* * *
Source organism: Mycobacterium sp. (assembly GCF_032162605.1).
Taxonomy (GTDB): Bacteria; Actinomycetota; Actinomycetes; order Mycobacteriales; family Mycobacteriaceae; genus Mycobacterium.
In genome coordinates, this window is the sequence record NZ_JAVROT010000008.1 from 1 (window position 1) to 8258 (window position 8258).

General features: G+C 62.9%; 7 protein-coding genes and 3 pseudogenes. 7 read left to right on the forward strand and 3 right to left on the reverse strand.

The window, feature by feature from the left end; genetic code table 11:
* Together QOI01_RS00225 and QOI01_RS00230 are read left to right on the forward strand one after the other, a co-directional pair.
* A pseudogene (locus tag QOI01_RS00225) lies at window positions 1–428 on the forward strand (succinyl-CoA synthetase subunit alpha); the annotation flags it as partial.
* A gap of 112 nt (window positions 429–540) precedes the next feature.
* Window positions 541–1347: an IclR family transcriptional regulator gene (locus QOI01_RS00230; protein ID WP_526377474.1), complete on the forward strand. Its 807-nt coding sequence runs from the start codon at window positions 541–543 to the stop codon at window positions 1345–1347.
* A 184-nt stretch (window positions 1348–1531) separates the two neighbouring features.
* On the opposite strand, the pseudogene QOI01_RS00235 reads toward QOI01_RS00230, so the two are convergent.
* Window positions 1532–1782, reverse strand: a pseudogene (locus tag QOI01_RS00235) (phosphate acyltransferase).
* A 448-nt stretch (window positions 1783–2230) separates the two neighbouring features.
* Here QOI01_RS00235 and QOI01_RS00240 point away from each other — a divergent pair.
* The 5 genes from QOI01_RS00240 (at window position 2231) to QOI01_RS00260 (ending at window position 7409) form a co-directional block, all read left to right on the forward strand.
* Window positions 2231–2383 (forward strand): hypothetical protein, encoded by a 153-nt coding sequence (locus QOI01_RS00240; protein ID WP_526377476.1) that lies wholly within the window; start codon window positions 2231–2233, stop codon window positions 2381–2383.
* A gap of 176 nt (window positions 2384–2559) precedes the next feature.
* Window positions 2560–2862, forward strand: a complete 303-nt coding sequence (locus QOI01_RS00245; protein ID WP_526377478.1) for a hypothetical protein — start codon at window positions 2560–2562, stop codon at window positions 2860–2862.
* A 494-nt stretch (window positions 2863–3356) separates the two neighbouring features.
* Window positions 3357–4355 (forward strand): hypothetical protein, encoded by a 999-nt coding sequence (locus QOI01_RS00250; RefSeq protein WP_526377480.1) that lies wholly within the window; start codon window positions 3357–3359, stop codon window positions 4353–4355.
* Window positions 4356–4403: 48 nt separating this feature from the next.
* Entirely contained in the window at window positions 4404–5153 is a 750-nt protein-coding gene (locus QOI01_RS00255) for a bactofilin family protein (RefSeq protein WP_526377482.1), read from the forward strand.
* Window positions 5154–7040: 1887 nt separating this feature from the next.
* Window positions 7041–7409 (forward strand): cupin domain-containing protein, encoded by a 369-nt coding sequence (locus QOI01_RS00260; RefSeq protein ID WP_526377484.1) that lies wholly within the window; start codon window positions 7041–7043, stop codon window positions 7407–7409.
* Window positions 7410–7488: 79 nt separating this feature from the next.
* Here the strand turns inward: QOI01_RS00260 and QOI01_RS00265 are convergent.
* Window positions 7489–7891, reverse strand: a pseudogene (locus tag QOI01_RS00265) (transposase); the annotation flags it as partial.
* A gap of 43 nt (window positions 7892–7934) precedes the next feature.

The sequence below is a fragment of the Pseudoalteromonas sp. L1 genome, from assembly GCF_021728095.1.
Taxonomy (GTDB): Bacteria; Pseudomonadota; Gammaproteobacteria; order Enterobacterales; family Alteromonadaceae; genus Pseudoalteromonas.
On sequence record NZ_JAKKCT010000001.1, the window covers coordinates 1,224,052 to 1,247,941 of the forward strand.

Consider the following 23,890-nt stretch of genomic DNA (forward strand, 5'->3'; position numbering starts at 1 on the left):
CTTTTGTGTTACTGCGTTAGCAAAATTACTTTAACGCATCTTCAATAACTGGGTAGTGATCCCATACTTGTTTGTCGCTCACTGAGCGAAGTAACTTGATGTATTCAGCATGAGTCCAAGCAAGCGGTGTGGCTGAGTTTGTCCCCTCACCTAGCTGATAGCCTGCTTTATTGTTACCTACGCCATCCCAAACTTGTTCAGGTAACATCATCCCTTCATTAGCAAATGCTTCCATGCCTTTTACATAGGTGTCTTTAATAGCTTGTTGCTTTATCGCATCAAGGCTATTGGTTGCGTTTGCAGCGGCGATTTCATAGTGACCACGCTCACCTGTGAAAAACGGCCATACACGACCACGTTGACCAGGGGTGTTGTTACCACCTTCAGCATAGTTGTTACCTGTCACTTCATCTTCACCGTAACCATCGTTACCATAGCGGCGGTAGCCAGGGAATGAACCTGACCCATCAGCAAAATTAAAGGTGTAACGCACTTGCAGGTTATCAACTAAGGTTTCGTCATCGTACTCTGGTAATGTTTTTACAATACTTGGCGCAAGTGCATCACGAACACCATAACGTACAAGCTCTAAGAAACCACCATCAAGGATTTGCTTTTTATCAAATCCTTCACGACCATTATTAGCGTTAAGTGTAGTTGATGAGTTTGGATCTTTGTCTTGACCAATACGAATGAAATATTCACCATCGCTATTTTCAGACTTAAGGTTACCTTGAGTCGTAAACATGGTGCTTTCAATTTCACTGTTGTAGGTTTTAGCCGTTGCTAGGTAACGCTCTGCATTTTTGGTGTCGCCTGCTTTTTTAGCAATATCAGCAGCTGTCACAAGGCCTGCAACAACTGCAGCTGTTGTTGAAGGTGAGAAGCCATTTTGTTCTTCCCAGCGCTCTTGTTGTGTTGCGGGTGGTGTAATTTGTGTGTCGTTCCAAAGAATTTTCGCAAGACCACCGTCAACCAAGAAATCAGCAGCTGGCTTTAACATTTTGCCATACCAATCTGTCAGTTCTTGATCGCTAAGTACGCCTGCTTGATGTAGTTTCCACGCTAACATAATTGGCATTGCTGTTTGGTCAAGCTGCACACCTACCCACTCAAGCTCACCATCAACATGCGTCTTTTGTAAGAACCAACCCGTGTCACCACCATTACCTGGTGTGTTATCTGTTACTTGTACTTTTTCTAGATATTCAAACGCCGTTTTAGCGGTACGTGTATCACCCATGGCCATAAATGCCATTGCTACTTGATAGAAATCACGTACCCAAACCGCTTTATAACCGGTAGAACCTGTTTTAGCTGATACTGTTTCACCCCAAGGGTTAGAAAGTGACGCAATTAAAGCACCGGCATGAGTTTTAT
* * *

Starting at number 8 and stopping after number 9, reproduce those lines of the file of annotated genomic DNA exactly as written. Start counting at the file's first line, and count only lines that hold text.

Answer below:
* A gap of 112 nt (window positions 429–540) precedes the next feature.
* Window positions 541–1347: an IclR family transcriptional regulator gene (locus QOI01_RS00230; protein ID WP_526377474.1), complete on the forward strand. Its 807-nt coding sequence runs from the start codon at window positions 541–543 to the stop codon at window positions 1345–1347.